Winnebago County, Illinois
TITANIC'S SURVIVOR COMES TO ROCKFORD
The Rockford Republic, Thursday 25 April 1912
MISS DAGMAR BRYHL, AFTER LOSING BROTHER AND SWEETHEART ON FATEFUL TRIP FROM SWEDEN TO ROCKFORD FINALLY REACHED HERE 6:30 THIS MORNING
WAS SECOND CLASS PASSENGER ABOARD THE DOOMED TITANIC
HER FIRST WARNING OF DANGER CAME FROM HER SWEETHEART
HER STORY OF THE TRAGEDY AS TOLD TO THE REPUBLIC
SPENT SIX HOURS ON THE ATLANTIC IN OPEN BOAT BEFORE RESCUE CAME
IS SUFFERING FROM SHOCK, WILL RETURN AFTER REST HERE.
Having lost her brother and sweetheart and herself barely escaped death, Miss Dagmar Bryhl, the Rockford-bound survivor from the mid-ocean tragedy of the Titanic, reached this city 6:30 o'clock this morning in company with her uncle, Oscar R. Lustig, and is now resting at his home at 502 Pearl Street.
Thus is ended what was to have been a summer visit of Miss Bryhl, her brother Kurt Bryhl and her affianced sweetheart Ingvar Enander, to Rockford relatives, and from gloom has been cast over a number of families in this city to whom the brother and sister are related.
The arrival of Mr. Lustig and his niece has been anxiously awaited. They reached here much later than was expected but this was due to Miss Bryhl's condition. Although she is reported to be gaining composure, she still is said to be feeble, and her uncle positively refused everyone permission to see her this morning.
"Poor Dagmar!" exclaimed Mr. Lustig, the tears welling into his eyes as he spoke to a Republic reporter. "You cannot must not see her now. Nobody knows what the poor girl went through. Her nerves are all a-tremble ____ and I am afraid it will be sometime before those awful hours will be erased from her mind. I have not asked her a thing about it myself, but sometimes she would sit with her chin on her hand, brooding, and then she would tell me snatches of her terrible experiences."
Mr. Lustig and his niece left New York Tuesday evening about 6 o'clock and arrived in Chicago last night. He was anxious to get back to Rockford and went to Rochelle hoping to get an early accommodation train out of there. They passed the night in Rochelle and the constant traveling so wore out Miss Bryhl's strength that she was put to bed as soon as she reached her uncles' home here.
While the reporters were not permitted to talk with Miss Bryhl today her uncle who is a well educated man, told the account that his niece has given him from time to time since he met her in New York last Saturday.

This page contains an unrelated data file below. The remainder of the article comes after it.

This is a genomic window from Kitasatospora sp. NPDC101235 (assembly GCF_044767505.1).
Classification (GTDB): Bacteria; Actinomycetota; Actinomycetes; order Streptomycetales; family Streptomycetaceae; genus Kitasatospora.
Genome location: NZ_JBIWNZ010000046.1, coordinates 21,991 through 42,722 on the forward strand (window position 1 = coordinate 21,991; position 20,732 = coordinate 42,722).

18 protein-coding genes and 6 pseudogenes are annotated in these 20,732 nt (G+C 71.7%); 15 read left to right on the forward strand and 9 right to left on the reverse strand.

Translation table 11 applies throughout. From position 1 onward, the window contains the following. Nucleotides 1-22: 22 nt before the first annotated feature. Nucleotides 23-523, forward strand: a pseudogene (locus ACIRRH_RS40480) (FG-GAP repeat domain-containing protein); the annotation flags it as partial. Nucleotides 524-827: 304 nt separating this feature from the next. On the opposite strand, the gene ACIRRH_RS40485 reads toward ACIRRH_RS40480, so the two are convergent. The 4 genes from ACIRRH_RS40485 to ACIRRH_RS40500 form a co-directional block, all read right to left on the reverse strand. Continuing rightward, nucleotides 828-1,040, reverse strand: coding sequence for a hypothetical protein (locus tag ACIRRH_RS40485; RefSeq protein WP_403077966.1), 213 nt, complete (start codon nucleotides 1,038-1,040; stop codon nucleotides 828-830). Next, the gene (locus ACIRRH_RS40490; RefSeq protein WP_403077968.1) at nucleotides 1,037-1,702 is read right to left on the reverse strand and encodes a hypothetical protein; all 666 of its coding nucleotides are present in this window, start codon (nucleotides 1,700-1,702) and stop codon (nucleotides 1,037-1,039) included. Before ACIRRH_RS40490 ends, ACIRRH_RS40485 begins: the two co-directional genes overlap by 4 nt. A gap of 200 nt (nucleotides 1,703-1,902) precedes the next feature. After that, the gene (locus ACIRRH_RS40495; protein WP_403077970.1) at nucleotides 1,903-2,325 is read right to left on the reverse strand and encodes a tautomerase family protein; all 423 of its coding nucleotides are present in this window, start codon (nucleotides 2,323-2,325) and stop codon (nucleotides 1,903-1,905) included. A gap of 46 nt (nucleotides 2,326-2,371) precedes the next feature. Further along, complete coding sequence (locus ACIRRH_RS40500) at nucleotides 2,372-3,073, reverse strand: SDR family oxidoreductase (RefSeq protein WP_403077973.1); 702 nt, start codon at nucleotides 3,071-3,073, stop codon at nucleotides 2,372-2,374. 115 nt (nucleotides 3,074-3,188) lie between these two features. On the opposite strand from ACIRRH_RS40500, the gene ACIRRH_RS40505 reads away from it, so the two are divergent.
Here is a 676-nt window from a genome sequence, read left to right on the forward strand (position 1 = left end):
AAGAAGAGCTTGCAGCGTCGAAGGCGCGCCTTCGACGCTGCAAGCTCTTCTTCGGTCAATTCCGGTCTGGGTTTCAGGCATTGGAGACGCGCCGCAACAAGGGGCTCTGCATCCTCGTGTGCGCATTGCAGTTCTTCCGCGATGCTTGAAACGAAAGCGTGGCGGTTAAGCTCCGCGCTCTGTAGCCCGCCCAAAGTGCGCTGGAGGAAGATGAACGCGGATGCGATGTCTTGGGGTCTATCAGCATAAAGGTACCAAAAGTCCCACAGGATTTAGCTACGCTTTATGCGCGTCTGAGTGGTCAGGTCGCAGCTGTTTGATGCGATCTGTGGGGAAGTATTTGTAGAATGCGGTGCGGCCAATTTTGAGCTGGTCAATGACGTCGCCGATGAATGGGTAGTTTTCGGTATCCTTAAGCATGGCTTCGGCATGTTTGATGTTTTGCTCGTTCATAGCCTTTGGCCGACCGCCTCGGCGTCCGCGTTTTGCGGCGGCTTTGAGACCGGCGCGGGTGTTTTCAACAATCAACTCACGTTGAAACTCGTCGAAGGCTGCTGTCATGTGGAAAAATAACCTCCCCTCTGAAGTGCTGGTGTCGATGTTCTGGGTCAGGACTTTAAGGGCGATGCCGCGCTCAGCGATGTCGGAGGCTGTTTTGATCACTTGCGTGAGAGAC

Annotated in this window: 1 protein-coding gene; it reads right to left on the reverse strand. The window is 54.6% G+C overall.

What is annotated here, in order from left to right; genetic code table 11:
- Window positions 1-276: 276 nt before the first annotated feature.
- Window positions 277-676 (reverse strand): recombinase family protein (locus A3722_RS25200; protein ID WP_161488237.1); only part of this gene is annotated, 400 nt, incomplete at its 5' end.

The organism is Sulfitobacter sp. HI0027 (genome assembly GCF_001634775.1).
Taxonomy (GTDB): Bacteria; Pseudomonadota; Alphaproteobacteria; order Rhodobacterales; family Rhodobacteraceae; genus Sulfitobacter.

"Dagmar and her brother, Kurt, and her sweetheart, Ingvar Enander, left their home in Skara, in Sweden, April 3. They all sailed second class, and none of them had any intentions of remaining in Rockford. It was simply to be a visit, although it might have happened that Kurt would have remained. Enander had taken a course in agriculture and expected to continue his studies and observations here.
"Dagmar told me that on the Sunday evening when the Titanic hit the iceberg the weather was quite balmy. Several hours before the crash came Dagmar says that she was on deck wearing a light summer dress. She says it was a wonderfully bright night. About 9 o'clock or so, however, the air recommended to be chilly and soon it was positively cold.
"It was so cold," said Dagmar "that I went after my coat and everybody else did. Finally it became almost too cold for the deck. The coldness, of course, indicated we were in the region of the icebergs and that warning it seems the ship's officers should have taken.
The story of the crash and the subsequent happenings Mr. Lustig says his niece has told him substantially as follows:
"I was in my berth when the Titanic hit the berg. I noticed the jar and soon I heard Ingvar knocking on the door of my cabin, "Get up, Dagmar," he said. "The ship has hit something." I put on a skirt and a coat as quickly as possible and hurried up to the deck. But the officers said, "go back, there is no danger; you go to your cabins."
"I returned to my berth and went back to bed. I had not laid very long before there was more knocking on my door and Ingvar was yelling, "Get up, Dagmar, we are in danger. I don't care what the ship's officers say, I tell you we are in danger of our lives. The boat is sinking."
"Again I flung on my skirt and coat and ran up. Someone said we had hit an iceberg. The screaming and yelling was awful. They were putting women and children into the boats and lowered them into the sea. Men and women were kissing each other farewells. Ingvar and Kurt led me to a boat and Ingvar lifted me into it. I seized his hands and wouldn't let go. "Come with me!" I screamed as loud as I could and still holding his hands tight. There was room in the boat. It was only half-filled, but a officer ran forward and clubbed back Ingvar. This officer tore our hands apart and the lifeboat was let down. As it went down I looked up. There, learning over the rail, stood Kurt and Ingvar side by side. I screamed to them again, but it was no use. They waved their hands and smiled. That was the last glimpse I had of them.
"The men that rowed our boat pushed away from the Titanic. The air was very cold and we all shivered. They rowed us around and we saw the great ship sink. Then came more dreadful screams. The water filled with crying people. Some of them climbed in our boat and so saved their lives.